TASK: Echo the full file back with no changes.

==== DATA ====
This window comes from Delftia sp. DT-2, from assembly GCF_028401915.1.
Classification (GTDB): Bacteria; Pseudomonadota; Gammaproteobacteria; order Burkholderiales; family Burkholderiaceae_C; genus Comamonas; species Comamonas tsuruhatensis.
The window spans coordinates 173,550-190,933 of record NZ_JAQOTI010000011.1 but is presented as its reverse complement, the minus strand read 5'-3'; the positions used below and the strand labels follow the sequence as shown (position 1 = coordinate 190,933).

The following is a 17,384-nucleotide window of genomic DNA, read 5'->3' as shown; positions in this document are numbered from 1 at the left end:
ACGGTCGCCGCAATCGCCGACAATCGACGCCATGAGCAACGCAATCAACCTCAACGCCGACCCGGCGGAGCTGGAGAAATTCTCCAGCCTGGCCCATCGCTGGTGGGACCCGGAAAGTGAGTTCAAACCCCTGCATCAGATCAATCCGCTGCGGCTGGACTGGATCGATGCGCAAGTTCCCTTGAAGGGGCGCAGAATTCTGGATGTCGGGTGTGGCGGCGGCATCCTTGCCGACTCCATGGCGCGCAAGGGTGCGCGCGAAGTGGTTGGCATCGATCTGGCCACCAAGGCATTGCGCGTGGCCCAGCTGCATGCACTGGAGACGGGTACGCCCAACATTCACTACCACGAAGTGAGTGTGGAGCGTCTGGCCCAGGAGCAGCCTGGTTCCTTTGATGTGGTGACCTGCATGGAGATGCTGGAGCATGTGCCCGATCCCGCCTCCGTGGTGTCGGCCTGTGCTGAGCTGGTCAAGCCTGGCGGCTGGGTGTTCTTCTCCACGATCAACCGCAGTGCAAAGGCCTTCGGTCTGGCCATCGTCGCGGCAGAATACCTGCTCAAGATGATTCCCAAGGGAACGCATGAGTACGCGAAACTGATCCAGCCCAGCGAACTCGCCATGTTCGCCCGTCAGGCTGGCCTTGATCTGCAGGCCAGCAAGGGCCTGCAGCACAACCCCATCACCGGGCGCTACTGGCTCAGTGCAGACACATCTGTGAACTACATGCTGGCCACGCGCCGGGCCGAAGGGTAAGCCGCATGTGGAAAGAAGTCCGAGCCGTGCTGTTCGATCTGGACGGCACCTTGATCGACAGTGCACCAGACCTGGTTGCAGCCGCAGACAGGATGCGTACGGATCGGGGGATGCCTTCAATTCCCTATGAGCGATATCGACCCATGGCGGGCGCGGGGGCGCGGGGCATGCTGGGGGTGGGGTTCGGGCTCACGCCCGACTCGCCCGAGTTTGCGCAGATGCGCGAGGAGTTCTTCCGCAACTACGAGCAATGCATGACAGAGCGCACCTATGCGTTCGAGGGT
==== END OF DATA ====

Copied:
This window comes from Delftia sp. DT-2, from assembly GCF_028401915.1.
Classification (GTDB): Bacteria; Pseudomonadota; Gammaproteobacteria; order Burkholderiales; family Burkholderiaceae_C; genus Comamonas; species Comamonas tsuruhatensis.
The window spans coordinates 173,550-190,933 of record NZ_JAQOTI010000011.1 but is presented as its reverse complement, the minus strand read 5'-3'; the positions used below and the strand labels follow the sequence as shown (position 1 = coordinate 190,933).

The following is a 17,384-nucleotide window of genomic DNA, read 5'->3' as shown; positions in this document are numbered from 1 at the left end:
ACGGTCGCCGCAATCGCCGACAATCGACGCCATGAGCAACGCAATCAACCTCAACGCCGACCCGGCGGAGCTGGAGAAATTCTCCAGCCTGGCCCATCGCTGGTGGGACCCGGAAAGTGAGTTCAAACCCCTGCATCAGATCAATCCGCTGCGGCTGGACTGGATCGATGCGCAAGTTCCCTTGAAGGGGCGCAGAATTCTGGATGTCGGGTGTGGCGGCGGCATCCTTGCCGACTCCATGGCGCGCAAGGGTGCGCGCGAAGTGGTTGGCATCGATCTGGCCACCAAGGCATTGCGCGTGGCCCAGCTGCATGCACTGGAGACGGGTACGCCCAACATTCACTACCACGAAGTGAGTGTGGAGCGTCTGGCCCAGGAGCAGCCTGGTTCCTTTGATGTGGTGACCTGCATGGAGATGCTGGAGCATGTGCCCGATCCCGCCTCCGTGGTGTCGGCCTGTGCTGAGCTGGTCAAGCCTGGCGGCTGGGTGTTCTTCTCCACGATCAACCGCAGTGCAAAGGCCTTCGGTCTGGCCATCGTCGCGGCAGAATACCTGCTCAAGATGATTCCCAAGGGAACGCATGAGTACGCGAAACTGATCCAGCCCAGCGAACTCGCCATGTTCGCCCGTCAGGCTGGCCTTGATCTGCAGGCCAGCAAGGGCCTGCAGCACAACCCCATCACCGGGCGCTACTGGCTCAGTGCAGACACATCTGTGAACTACATGCTGGCCACGCGCCGGGCCGAAGGGTAAGCCGCATGTGGAAAGAAGTCCGAGCCGTGCTGTTCGATCTGGACGGCACCTTGATCGACAGTGCACCAGACCTGGTTGCAGCCGCAGACAGGATGCGTACGGATCGGGGGATGCCTTCAATTCCCTATGAGCGATATCGACCCATGGCGGGCGCGGGGGCGCGGGGCATGCTGGGGGTGGGGTTCGGGCTCACGCCCGACTCGCCCGAGTTTGCGCAGATGCGCGAGGAGTTCTTCCGCAACTACGAGCAATGCATGACAGAGCGCACCTATGCGTTCGAGGGT